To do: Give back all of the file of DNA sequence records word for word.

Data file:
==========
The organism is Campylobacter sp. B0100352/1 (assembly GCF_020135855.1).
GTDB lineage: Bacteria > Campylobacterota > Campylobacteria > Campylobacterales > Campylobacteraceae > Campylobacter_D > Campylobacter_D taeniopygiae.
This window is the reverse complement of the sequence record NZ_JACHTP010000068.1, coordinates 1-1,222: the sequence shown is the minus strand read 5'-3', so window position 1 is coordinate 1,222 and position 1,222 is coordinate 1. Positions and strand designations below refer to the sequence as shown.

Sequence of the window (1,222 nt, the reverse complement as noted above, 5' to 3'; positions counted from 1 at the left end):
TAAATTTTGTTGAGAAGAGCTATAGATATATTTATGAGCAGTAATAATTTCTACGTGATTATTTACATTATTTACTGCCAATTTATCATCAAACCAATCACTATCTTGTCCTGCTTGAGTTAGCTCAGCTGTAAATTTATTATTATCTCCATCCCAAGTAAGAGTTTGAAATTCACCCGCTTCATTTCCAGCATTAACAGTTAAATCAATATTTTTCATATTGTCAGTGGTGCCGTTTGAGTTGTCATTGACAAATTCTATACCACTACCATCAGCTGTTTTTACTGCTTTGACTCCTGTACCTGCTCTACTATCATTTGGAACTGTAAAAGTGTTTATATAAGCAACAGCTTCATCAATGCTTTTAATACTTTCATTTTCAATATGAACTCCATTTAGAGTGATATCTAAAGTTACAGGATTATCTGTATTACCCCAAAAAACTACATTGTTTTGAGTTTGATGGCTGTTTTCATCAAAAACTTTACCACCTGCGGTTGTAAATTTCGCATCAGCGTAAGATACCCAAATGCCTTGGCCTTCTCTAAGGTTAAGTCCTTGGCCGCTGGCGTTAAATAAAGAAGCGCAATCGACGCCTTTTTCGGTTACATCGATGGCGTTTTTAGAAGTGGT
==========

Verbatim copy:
The organism is Campylobacter sp. B0100352/1 (assembly GCF_020135855.1).
GTDB lineage: Bacteria > Campylobacterota > Campylobacteria > Campylobacterales > Campylobacteraceae > Campylobacter_D > Campylobacter_D taeniopygiae.
This window is the reverse complement of the sequence record NZ_JACHTP010000068.1, coordinates 1-1,222: the sequence shown is the minus strand read 5'-3', so window position 1 is coordinate 1,222 and position 1,222 is coordinate 1. Positions and strand designations below refer to the sequence as shown.

Sequence of the window (1,222 nt, the reverse complement as noted above, 5' to 3'; positions counted from 1 at the left end):
TAAATTTTGTTGAGAAGAGCTATAGATATATTTATGAGCAGTAATAATTTCTACGTGATTATTTACATTATTTACTGCCAATTTATCATCAAACCAATCACTATCTTGTCCTGCTTGAGTTAGCTCAGCTGTAAATTTATTATTATCTCCATCCCAAGTAAGAGTTTGAAATTCACCCGCTTCATTTCCAGCATTAACAGTTAAATCAATATTTTTCATATTGTCAGTGGTGCCGTTTGAGTTGTCATTGACAAATTCTATACCACTACCATCAGCTGTTTTTACTGCTTTGACTCCTGTACCTGCTCTACTATCATTTGGAACTGTAAAAGTGTTTATATAAGCAACAGCTTCATCAATGCTTTTAATACTTTCATTTTCAATATGAACTCCATTTAGAGTGATATCTAAAGTTACAGGATTATCTGTATTACCCCAAAAAACTACATTGTTTTGAGTTTGATGGCTGTTTTCATCAAAAACTTTACCACCTGCGGTTGTAAATTTCGCATCAGCGTAAGATACCCAAATGCCTTGGCCTTCTCTAAGGTTAAGTCCTTGGCCGCTGGCGTTAAATAAAGAAGCGCAATCGACGCCTTTTTCGGTTACATCGATGGCGTTTTTAGAAGTGGT